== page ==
We can, of course, hope that renewable energy will come to the rescue.

Instead of handing me and others a meager 12,000 yen as a "stimulous", why does this long-suffering and oh-so-green-last-year-when-Japan-was-holding-the-G8-Summit government not whole-heartedly support people (like me) who would like to do:

1) home refitting (insulation, double glass windows, upgrade A/C and water heating, etc.)
2) solar panels & other efforts to go off-grid, and feed excess generated power back to the grid)
3) vegetable gardens & small farms (for example starting local farmers markets)

Case in point: According to JA General Research Institute, there are about 5,000 direct-sales farmers market stores nationwide in Japan. Of them, about 2,000 are run by farmers' cooperatives and 3,000 by third-sector companies and other farmer groups.

"Many of the consumers started having doubts about mass production and the mass retail system," according to Masayuki Yamamoto, a researcher at the JA General Research Institute.

If you live outside of the big cities, you probably already have a lot of ideas for how you will survive the current recession. If not, think again. Next winter, around this time of the year, could possibly get pretty bad. "Shocking"? Oh, we will see about that.

Sunday, March 15, 2009

Roger Waters: Leaving Beirut

I should have posted this a long time ago. The song was first released as a single only in Japan in 2004. Most of the song's lyrics are derived from a short story about Waters' hitchhiking excursion in Lebanon in 1961. Roger Waters' reaction to US and UK involvement in the Iraq war is one of the few songs we have protesting the current, ongoing wars. Waters has performed the song at every show on his The Dark Side of the Moon Live tour, replacing the spoken-word recitation with a visual backdrop of the story. The video is based upon the original sketches by Bill Sienkiewicz.

Is gentleness too much for us
Should gentleness be filed along with empathy
We feel for someone else's child
Every time a smart bomb does its sums and gets it wrong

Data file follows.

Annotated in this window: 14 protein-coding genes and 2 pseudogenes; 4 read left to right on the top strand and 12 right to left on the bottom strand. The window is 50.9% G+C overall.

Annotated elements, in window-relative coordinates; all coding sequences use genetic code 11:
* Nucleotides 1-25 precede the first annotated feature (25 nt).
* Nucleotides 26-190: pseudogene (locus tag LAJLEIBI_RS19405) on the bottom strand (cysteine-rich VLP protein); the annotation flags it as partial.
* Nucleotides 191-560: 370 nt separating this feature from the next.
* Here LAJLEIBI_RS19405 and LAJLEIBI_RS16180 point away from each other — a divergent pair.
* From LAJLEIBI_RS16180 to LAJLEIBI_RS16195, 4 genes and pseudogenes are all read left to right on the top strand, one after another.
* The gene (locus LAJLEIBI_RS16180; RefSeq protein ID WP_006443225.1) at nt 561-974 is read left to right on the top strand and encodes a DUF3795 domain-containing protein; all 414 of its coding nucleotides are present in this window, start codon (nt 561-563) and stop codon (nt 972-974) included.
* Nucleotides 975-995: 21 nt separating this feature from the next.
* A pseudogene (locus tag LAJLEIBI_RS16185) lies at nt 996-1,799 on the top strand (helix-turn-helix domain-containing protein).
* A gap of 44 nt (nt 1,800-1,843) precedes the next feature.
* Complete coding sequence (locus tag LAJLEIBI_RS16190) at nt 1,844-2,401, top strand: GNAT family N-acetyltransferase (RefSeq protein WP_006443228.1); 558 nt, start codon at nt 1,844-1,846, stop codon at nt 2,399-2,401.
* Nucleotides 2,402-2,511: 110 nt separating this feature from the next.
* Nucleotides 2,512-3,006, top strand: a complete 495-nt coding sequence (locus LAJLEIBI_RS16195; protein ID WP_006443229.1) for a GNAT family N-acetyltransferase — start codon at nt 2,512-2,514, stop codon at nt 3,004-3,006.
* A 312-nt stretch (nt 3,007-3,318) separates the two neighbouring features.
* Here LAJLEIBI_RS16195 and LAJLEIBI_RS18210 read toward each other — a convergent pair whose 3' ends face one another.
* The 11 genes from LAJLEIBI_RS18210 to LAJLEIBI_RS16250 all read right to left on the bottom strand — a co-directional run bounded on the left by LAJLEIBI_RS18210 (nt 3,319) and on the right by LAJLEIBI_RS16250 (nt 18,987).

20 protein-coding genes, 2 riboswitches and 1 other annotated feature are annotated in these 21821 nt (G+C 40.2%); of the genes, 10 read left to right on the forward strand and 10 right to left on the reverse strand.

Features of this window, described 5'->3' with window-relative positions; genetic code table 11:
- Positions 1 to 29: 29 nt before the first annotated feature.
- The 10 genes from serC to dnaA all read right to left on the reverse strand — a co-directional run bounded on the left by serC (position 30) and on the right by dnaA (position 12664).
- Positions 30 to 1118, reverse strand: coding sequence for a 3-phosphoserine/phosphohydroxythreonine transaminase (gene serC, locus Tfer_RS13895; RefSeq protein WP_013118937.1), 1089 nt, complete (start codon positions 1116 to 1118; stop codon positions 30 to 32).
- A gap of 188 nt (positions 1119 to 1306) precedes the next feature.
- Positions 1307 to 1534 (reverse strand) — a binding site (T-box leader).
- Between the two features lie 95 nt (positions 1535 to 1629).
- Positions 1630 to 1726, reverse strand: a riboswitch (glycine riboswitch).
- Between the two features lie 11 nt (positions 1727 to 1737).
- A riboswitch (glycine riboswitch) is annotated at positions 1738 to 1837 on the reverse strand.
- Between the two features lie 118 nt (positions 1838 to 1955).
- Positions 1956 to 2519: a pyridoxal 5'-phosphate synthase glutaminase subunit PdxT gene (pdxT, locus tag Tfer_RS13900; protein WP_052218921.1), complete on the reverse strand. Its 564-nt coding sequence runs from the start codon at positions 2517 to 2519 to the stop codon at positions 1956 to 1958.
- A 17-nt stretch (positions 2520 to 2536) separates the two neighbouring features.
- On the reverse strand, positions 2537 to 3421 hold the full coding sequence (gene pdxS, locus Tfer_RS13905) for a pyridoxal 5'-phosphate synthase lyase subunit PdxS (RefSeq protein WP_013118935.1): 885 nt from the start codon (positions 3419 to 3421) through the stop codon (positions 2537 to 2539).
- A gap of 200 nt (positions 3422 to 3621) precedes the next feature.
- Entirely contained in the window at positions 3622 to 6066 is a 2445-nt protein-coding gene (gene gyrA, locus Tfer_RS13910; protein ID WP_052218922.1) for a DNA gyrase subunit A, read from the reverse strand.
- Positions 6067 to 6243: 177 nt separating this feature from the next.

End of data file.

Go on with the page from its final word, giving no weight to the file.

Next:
Someone else's child dies and equities in defence rise

More lyrics of this amazing song.

Friday, March 13, 2009

Cloned Meat: No Thanks

NHK World just gave us the straight dope on why cloned meat is not such a great idea:

Cloning has attracted attention in recent years as an efficient way to produce quality beef and pork. But some consumers are concerned about the safety of products from cloned animals, following many reported cases of stillbirths and newborn deaths.

Stillbirths is a term that means the animals can't give birth properly, and their offspring dies inside the womb or during the process of giving birth. Claiming that meat from such animals is safe? You eat it, not me. In fact, let the experts eat it, and then we can all study their health and how they feel. I'm sure the experts will volunteer cheerfully: we can even film them as they shout "Oishi!" like the actors do here on TV all the time.

And why are cloned animals often sick or deformed? You can read about the causes of stillbirth on wikipedia, but I warn you, it is not for the weak-at-heart. Neither is this quote from The Yomiuri:

While the report acknowledged that fetal death and mortality rates among cloned animals are much higher than non-cloned animals, it said this was because cloned animals with problems tended to die early.

And by the way, meat consumption is never safe for the planet - it requires huge amounts of water and grain to produce meat. Rainforest in the Amazon is being clearcut so farmers can raise cattle, or grow soybeans for feed. Not a very smart way to feed the people on Earth.